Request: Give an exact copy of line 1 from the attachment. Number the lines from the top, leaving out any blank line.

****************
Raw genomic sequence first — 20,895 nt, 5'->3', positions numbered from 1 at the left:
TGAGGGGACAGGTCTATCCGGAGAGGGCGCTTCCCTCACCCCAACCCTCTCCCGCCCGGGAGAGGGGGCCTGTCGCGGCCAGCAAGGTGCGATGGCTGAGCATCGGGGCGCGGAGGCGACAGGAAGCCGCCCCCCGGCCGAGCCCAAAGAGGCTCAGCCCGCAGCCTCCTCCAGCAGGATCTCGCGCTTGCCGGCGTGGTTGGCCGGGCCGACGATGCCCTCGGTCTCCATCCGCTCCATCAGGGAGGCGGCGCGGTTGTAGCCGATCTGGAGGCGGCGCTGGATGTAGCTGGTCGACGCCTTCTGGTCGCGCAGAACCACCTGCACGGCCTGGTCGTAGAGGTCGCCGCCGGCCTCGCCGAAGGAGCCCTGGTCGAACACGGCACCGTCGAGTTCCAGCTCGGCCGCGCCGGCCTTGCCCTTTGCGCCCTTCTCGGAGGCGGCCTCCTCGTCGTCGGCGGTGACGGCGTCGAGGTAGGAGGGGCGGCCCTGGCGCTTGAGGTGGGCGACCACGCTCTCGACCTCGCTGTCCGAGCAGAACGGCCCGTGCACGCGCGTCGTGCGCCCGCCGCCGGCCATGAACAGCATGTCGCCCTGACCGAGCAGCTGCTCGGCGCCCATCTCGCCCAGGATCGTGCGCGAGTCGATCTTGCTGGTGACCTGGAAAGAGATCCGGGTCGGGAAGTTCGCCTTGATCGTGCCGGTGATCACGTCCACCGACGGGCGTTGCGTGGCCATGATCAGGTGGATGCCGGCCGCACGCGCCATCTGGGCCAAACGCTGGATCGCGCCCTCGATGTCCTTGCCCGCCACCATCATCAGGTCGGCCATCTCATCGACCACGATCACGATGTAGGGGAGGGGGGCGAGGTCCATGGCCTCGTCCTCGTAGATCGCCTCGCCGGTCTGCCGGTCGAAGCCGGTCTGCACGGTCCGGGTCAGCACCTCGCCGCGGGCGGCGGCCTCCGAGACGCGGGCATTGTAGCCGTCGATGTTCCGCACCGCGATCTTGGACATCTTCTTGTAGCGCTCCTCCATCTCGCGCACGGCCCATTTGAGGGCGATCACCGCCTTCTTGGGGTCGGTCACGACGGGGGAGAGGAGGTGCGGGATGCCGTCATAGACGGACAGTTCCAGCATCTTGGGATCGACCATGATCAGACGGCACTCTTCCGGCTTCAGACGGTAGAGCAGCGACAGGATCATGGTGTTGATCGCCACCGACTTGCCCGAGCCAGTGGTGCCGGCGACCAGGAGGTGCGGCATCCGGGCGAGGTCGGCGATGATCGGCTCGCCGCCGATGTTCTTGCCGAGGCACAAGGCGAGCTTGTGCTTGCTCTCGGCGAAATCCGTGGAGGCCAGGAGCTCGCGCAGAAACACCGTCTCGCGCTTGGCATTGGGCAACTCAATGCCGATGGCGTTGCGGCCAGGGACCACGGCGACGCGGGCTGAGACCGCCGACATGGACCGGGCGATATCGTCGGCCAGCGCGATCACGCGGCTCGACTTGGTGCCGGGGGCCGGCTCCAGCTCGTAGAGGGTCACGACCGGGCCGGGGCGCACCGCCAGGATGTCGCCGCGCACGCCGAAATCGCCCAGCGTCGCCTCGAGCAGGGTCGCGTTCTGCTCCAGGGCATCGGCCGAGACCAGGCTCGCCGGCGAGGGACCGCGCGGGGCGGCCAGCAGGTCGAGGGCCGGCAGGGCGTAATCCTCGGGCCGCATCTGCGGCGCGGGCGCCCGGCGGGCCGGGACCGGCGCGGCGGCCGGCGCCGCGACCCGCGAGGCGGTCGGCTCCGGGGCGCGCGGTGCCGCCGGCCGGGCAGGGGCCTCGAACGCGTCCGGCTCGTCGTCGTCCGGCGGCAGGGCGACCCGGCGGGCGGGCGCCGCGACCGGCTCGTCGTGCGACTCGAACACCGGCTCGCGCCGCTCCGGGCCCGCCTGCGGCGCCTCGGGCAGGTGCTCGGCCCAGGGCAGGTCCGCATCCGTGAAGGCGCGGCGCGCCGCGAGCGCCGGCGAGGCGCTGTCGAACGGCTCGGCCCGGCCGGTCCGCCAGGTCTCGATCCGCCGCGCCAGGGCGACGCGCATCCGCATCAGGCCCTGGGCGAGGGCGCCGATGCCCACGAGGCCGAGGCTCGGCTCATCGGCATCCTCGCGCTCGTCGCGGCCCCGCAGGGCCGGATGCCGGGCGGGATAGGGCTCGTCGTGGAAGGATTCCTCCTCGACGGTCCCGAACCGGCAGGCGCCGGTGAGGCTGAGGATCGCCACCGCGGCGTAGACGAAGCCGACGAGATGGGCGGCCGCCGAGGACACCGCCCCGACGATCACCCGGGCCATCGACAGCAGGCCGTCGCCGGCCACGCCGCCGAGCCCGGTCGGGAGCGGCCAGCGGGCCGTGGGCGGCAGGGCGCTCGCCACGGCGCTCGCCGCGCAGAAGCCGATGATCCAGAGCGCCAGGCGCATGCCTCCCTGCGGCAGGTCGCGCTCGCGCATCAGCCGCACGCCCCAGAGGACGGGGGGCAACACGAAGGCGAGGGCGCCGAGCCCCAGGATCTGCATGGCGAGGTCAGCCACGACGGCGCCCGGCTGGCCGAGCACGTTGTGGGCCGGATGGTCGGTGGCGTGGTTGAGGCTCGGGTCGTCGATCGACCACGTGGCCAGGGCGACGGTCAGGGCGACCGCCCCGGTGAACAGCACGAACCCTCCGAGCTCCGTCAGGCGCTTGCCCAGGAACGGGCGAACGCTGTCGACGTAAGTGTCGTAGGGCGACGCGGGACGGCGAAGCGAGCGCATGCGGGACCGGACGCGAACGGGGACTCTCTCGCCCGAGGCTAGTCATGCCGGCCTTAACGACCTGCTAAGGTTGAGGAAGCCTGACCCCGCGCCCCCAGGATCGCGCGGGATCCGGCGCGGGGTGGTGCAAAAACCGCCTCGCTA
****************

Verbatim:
Raw genomic sequence first — 20,895 nt, 5'->3', positions numbered from 1 at the left: